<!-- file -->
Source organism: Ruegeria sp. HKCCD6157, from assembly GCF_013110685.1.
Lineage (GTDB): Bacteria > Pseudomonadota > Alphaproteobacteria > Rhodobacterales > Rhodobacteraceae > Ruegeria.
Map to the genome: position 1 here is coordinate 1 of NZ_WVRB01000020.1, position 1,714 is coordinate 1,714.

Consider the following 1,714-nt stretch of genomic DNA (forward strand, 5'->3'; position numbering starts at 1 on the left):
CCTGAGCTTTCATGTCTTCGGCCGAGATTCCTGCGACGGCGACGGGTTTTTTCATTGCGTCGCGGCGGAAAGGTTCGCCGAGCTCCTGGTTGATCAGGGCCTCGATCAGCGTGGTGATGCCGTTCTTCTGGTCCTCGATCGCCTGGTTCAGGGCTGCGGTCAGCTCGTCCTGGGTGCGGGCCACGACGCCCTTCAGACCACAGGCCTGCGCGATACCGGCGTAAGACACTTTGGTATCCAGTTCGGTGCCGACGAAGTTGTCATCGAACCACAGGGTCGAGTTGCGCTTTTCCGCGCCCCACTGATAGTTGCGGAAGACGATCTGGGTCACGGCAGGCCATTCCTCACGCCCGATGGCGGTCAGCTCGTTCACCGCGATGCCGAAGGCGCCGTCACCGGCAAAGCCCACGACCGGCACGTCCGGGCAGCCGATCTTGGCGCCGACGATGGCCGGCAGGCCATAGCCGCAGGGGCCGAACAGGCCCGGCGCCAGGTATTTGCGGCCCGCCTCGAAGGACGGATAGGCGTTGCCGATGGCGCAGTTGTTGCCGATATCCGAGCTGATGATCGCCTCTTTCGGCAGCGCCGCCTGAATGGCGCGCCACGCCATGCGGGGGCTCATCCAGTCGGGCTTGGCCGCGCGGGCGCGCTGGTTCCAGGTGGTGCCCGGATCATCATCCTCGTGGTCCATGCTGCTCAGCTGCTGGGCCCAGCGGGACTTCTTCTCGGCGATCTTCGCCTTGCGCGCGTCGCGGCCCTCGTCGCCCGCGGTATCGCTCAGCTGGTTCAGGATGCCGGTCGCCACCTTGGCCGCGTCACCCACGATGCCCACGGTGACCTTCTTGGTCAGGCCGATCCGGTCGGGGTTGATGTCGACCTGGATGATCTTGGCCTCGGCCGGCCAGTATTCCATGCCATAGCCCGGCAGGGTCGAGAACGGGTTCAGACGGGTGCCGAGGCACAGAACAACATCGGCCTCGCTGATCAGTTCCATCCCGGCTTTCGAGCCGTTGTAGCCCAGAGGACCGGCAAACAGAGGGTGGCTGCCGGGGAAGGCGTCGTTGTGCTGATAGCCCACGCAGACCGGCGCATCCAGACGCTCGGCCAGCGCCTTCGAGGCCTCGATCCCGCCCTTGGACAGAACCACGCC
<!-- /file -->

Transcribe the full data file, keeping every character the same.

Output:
Source organism: Ruegeria sp. HKCCD6157, from assembly GCF_013110685.1.
Lineage (GTDB): Bacteria > Pseudomonadota > Alphaproteobacteria > Rhodobacterales > Rhodobacteraceae > Ruegeria.
Map to the genome: position 1 here is coordinate 1 of NZ_WVRB01000020.1, position 1,714 is coordinate 1,714.

Consider the following 1,714-nt stretch of genomic DNA (forward strand, 5'->3'; position numbering starts at 1 on the left):
CCTGAGCTTTCATGTCTTCGGCCGAGATTCCTGCGACGGCGACGGGTTTTTTCATTGCGTCGCGGCGGAAAGGTTCGCCGAGCTCCTGGTTGATCAGGGCCTCGATCAGCGTGGTGATGCCGTTCTTCTGGTCCTCGATCGCCTGGTTCAGGGCTGCGGTCAGCTCGTCCTGGGTGCGGGCCACGACGCCCTTCAGACCACAGGCCTGCGCGATACCGGCGTAAGACACTTTGGTATCCAGTTCGGTGCCGACGAAGTTGTCATCGAACCACAGGGTCGAGTTGCGCTTTTCCGCGCCCCACTGATAGTTGCGGAAGACGATCTGGGTCACGGCAGGCCATTCCTCACGCCCGATGGCGGTCAGCTCGTTCACCGCGATGCCGAAGGCGCCGTCACCGGCAAAGCCCACGACCGGCACGTCCGGGCAGCCGATCTTGGCGCCGACGATGGCCGGCAGGCCATAGCCGCAGGGGCCGAACAGGCCCGGCGCCAGGTATTTGCGGCCCGCCTCGAAGGACGGATAGGCGTTGCCGATGGCGCAGTTGTTGCCGATATCCGAGCTGATGATCGCCTCTTTCGGCAGCGCCGCCTGAATGGCGCGCCACGCCATGCGGGGGCTCATCCAGTCGGGCTTGGCCGCGCGGGCGCGCTGGTTCCAGGTGGTGCCCGGATCATCATCCTCGTGGTCCATGCTGCTCAGCTGCTGGGCCCAGCGGGACTTCTTCTCGGCGATCTTCGCCTTGCGCGCGTCGCGGCCCTCGTCGCCCGCGGTATCGCTCAGCTGGTTCAGGATGCCGGTCGCCACCTTGGCCGCGTCACCCACGATGCCCACGGTGACCTTCTTGGTCAGGCCGATCCGGTCGGGGTTGATGTCGACCTGGATGATCTTGGCCTCGGCCGGCCAGTATTCCATGCCATAGCCCGGCAGGGTCGAGAACGGGTTCAGACGGGTGCCGAGGCACAGAACAACATCGGCCTCGCTGATCAGTTCCATCCCGGCTTTCGAGCCGTTGTAGCCCAGAGGACCGGCAAACAGAGGGTGGCTGCCGGGGAAGGCGTCGTTGTGCTGATAGCCCACGCAGACCGGCGCATCCAGACGCTCGGCCAGCGCCTTCGAGGCCTCGATCCCGCCCTTGGACAGAACCACGCC